He also warned that if Sri Lanka manufactures drugs, it must be done in the right quantity and quality for the patients as there is potential to use Sri Lankan resources to control the budding anticipated shortage.  (Colombo/Mar12/2022)

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Sri Lanka suffers over $138mn foreign outflow from govt bonds in 2024 after rate cuts

ECONOMYNEXT – Foreign investors have dumped 41.6 billion-rupee ($138.6 million) worth of Sri Lanka government securities in the first 20 weeks of 2024, the central bank data showed, after reduction in the key policy interest rates.

The foreign holding in Sri Lanka’s treasury bills and treasury bonds fell to 75.9 billion rupees on the week ended on Friday (17), May 2024, from 117.4 billion rupees on the week ended on December 29.

The central bank rate has reduced the key policy rates by 50 basis points so far in 2024, extending the rates cut by 700 basis points since June last year.

The rupee appreciated 9.1 percent in the first four months, but the gain failed to attract foreign investors amid a dragged debt restructuring negotiation with external private creditors.

Currency dealers said lackluster demand for dollars due to dampened imports with heavy controls, boom in both tourism revenue and remittances have helped to increase the dollar liquidity in the market, leading to the appreciation of the local currency.

The dealers said foreign investors can earn capital gain if they had bought government securities before the appreciation and now the offshore investors might be selling their bonds.

“They are also discouraged by policy rate cut because that will reduce their returns from the rupee bond investments,” a currency dealer said.

The yield in 12-month T-bills has fallen 336 basis points in the first four months of this year, the central bank data showed.

The central bank also reduced the Statutory Reserve Ratio (SRR) of commercial banks by 200 basis points in August last year to boost liquidity in the market with an aim to reduce market interest rates.

Under tough International Monetary Fund (IMF) conditions for its $3 billion loan program, the central bank raised key monetary policy rates in 2022 and last year to bring down inflation which hit over 70 percent in 2022. The inflation has fallen to the lower single digit now.

The rupee has appreciated to around 300 against the US dollar this week from around 330 level early in November. The local currency was at 365 rupees against the US dollar in early 2022. Depreciation causes capital loss for foreign investors. (Colombo/May 18/2024)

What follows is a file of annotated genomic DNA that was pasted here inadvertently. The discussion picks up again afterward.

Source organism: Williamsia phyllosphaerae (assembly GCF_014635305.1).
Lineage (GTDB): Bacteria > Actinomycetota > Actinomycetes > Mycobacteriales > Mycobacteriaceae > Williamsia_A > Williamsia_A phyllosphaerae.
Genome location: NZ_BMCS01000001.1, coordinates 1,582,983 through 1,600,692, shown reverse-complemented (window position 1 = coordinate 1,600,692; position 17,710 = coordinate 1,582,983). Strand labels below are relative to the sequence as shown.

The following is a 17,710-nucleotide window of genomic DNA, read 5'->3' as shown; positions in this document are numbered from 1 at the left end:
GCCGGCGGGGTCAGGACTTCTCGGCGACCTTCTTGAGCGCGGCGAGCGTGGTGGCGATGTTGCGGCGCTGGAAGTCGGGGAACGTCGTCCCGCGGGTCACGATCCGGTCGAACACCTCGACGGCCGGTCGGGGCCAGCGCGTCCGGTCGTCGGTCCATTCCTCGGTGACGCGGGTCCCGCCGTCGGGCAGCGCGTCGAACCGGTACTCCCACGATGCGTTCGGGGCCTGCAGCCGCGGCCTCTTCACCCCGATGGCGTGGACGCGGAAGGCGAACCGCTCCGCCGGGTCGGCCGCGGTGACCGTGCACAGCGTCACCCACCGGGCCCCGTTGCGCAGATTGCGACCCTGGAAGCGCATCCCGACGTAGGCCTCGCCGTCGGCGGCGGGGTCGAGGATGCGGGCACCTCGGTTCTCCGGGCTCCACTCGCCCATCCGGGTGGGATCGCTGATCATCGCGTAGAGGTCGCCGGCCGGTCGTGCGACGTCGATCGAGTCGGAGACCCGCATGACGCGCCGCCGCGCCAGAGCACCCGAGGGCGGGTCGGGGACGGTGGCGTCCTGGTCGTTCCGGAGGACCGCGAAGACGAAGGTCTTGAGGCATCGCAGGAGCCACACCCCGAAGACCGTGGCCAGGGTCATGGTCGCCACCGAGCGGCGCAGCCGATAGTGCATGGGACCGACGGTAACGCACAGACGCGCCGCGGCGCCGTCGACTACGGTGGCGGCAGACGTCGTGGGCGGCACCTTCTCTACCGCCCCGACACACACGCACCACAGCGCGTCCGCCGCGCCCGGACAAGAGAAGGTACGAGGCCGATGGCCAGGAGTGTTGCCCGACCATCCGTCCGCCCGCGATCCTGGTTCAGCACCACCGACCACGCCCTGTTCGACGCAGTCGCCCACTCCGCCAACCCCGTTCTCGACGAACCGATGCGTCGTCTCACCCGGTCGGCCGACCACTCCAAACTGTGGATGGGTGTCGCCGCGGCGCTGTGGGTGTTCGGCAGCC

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Sri Lanka’s ‘Sancharaka Udawa’ tourist fair seeks to involve universities

ECONOMYNEXT – Sri Lanka’s ‘Sancharaka Udawa’ tourism fair kicked off this week to promote interaction between industry stakeholders and relevant Government bodies, including the Tourist Police, and also universities.

“Several universities, including Colombo, Uva Wellasa, Kelaniya, Sabaragamuwa and Rajarata were given free stalls to facilitate student interaction with industry professionals,” Chairman of the Sancharaka Udawa Organising Committee, Charith De De Alwis said in a statement.

The event takes place today (18) at the BMICH and houses stalls for hoteliers, tour and transport services, with a goal of attracting 10,000 visitors.

Organized by the Sri Lanka Association of Inbound Tour Operators (SLAITO) and the Sri Lanka Tourism Promotion Bureau (SLTPB), the 11th edition of Sancharaka Udawa offers a platform for both B2B and B2C sectors.

“Sancharaka Udawa houses over 170 exhibitors and a footfall of more than 10,000 visitors,” De Alwis said.

This year’s edition will include participants from outbound tourism sectors to facilitate capacity building. The event provides networking opportunities for industry newcomers and veterans.

“The networking platform offers opportunity for small and medium-sized service providers integrating them into the broader tourism landscape. The anticipated outcome is a substantial increase in bookings particularly for regional small-scale tourism service providers.” (Colombo/May18/2024)

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Sri Lanka’s CEB sells LTL shares to West Coast IPP for Rs26bn

ECONOMYNEXT – Sri Lanka’s state-run Ceylon Electricity Board has sold shares of an affiliate to West Coast Power Company Limited, an independent power producer giving profits of 25.9 billion rupees in the March 2024 quarter, interim accounts showed.

The sale has been carried out as a transfer.

“Twenty-eight percent (28-pct) of share ownership of CEB within LTL Holding’s equity capital has been transferred to West Coast Power Company Ltd for a total consideration of Rs 26 billion as part of a partial settlement of outstanding dues…” the March interim accounts said.

“This transaction resulted in a net gain of Rs25.9 billion rupees which has been recognized and reflected in the ‘Gain from Share Disposal’ in the individual financial statement in CEB.”

LTL Holdings is a former transformer making unit of the CEB set up with ABB where the foreign holding was sold to its management.

The firm has since set up several IPPs.

West Coast Power operates a 300MW combined cycle IPP in Kerawalapitiya promoted by LTL group liked firms in which both the Treasury and Employees Provident Fund also have shares.

Its operational and maintenance contract is with Lakdhanavi, another private IPP. The firm has been paying dividends.

The capital gain from the transfer of shares helped the CEB post profits to 84 billion rupees for the March 2024 quarter.

CEB reported gross profits of 62.7 billion rupees from energy sales and 30.6 billion rupees in other income and gains in the March 2024 quarter. Other income was only 3.1 billion rupees in last year. (Colombo/May18/2024)